Okay, maybe they're trendy, maybe they've lost a teensy bit less of hipness due to overuse, however, there are scenarios where they really do make sense.
Case in point: the office door at Quince Cottage.
The office is IMMEDIATELY to the left as you enter the front door and the hallway is narrow. Did we mention the office isn't huge? And, coming from a bigger house with two offices, we had to cram a whole bunch of furniture into the new office so we could share it. Good thing we like each other's company! To gain privacy and more importantly, quiet, (hey, we have kids), a door was essential. "Swing" created its own issues. Opening into the hall would make the already skinny space even MORE cramped. Opening into the office would gobble up valuable real estate in there. A sliding door offered the perfect solution.
Rustic barn-look doors have been done a lot, (I was going to say, "to death", but that seemed mean). We wanted something unique in style, venerable in age, and of course, budget-friendly.
Here's where the ReStore stores came in super handy. In New England there used to be a store whose slogan was "Good stuff, cheap!" Habitat For Humanity might consider snagging that phrase. There are several ReStore stores in the Raleigh area and we went to them all, looking for the perfect old door.
Here's a brilliant idea - if you're shopping around for something in particular, take pictures AND notes, so you'll remember exactly where you saw that thing that you now know is the best choice. We ended up making at least one trip more than necessary because we couldn't remember where we'd seen which doors. Sigh.
|ReStore Apex © Rhiann Wynn-Nolet|
|ReStore Fuquay Varina © Rhiann Wynn-Nolet|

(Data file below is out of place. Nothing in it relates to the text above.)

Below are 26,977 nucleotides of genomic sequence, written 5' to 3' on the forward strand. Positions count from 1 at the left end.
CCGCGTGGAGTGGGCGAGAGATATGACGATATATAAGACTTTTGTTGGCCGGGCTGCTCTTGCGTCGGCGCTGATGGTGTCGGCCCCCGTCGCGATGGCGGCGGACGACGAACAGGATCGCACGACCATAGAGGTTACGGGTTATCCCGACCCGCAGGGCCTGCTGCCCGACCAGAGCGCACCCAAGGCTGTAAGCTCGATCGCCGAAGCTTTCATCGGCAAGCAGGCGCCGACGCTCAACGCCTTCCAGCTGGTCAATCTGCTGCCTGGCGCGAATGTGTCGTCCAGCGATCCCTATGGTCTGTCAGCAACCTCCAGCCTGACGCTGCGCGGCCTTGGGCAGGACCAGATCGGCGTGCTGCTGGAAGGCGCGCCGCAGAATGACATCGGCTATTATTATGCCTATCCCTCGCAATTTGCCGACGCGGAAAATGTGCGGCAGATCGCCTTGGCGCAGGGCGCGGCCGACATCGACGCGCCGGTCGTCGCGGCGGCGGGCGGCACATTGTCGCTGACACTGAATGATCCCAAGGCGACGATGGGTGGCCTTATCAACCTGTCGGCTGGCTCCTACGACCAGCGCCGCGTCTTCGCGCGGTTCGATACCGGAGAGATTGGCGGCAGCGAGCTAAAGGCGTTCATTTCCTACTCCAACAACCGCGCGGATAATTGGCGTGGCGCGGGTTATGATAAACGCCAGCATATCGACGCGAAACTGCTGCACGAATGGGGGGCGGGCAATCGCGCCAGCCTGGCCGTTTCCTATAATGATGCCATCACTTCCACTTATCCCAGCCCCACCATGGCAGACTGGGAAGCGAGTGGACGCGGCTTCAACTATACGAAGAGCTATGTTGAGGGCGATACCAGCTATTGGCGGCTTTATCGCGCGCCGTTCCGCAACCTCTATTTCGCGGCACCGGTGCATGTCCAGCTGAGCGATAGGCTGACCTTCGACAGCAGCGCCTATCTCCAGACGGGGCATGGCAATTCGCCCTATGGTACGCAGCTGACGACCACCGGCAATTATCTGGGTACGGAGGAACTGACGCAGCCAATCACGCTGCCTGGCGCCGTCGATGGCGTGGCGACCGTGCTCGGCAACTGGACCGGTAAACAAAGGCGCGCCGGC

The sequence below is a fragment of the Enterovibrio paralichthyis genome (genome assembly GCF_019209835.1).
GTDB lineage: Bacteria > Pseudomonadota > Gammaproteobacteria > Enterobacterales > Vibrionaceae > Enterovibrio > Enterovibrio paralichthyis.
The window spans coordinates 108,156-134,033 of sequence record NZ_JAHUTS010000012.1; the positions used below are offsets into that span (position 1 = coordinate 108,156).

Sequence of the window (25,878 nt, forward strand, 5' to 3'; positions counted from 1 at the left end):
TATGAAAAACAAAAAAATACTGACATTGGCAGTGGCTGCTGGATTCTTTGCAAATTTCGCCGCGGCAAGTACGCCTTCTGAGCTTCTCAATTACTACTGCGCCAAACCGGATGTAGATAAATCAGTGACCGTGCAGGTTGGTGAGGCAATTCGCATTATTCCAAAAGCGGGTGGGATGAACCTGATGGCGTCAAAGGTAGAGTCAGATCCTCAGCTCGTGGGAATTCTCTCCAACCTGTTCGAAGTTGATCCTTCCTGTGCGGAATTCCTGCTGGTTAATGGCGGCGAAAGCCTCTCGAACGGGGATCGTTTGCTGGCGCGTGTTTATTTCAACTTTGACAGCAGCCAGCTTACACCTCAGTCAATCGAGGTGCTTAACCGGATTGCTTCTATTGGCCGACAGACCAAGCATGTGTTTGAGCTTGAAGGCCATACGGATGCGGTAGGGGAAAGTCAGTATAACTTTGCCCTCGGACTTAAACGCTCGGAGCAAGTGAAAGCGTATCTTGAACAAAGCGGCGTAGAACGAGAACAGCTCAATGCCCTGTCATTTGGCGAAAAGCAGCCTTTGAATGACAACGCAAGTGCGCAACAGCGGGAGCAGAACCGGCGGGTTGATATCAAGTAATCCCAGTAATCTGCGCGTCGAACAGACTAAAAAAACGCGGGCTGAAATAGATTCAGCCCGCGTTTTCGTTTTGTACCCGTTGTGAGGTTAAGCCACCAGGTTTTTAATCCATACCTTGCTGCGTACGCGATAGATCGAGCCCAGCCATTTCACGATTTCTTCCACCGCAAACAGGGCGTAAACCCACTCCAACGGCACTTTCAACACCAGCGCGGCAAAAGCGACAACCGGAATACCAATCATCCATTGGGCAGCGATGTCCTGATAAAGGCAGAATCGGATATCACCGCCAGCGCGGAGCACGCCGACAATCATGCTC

Of course there are all kinds of goodies in a ReStore: lighting, flooring, tiles, furniture, windows, plumbing fixtures, kitchen cabinets... Here's a shot of the door aisle. Good stuff. We paid $22 for it. Cheap. See? Good stuff, cheap.
|Doors at ReStore © Rhiann Wynn-Nolet|
|Door Original Finish © Rhiann Wynn-Nolet|
Ron got to work refinishing the door. He sanded and also cut a piece of a paint stirrer to fit the hole where the lockplate had been. ..
He cleaned it...
He taped off the windows...
He painted each door with a coat of latex paint, Milk Paint on one side, Scandinavian Sky on the other. Then he sanded the paint off in areas which would likely have been banged, scuffed, or handled a lot...
|White side © Rhiann Wynn-Nolet|
|© Rhiann Wynn-Nolet|
|Blue side © Rhiann Wynn-Nolet|
We found a funky metal handle at the Raleigh Flea Market. It was rusty, which made it even better (but Ron did put a coat of poly on it, to keep rust from coming off on our hands when we used it).
At last the door was ready for hanging...yep, we're going to tease y'all and make you wait until our next post to see how that was done, with the help of a metalsmith from Utah, a welder from Raleigh, and a couple of dogs.
At Quince Cottage we love patina. If an object shows its age, some wear and tear, well, that's a story. Now, not EVERYTHING in our home is chippy and dented and rusty - we don't want you to get the wrong idea! But the look we're going for is about character and a room full of fresh out of the box furniture and decor, is just not as interesting (at least to us). A long time ago, Rhiann worked in a retail store with a merchandiser who was ahead of her time. She was always on the look-out for chippy old doors to use as backdrops for the housewares she was styling. Her catch phrase was "I need something dirty-rotten for this photo shoot." We like some things dirty-rotten too.
Quince Cottage Design Mantra: Create a beautiful, comfortable home that reflects your unique style and personality.
In our own place, patina is valued, rustic rubs shoulders with opulent (we call this "agrarian chic"), and you're sure to get a terrier-style welcome!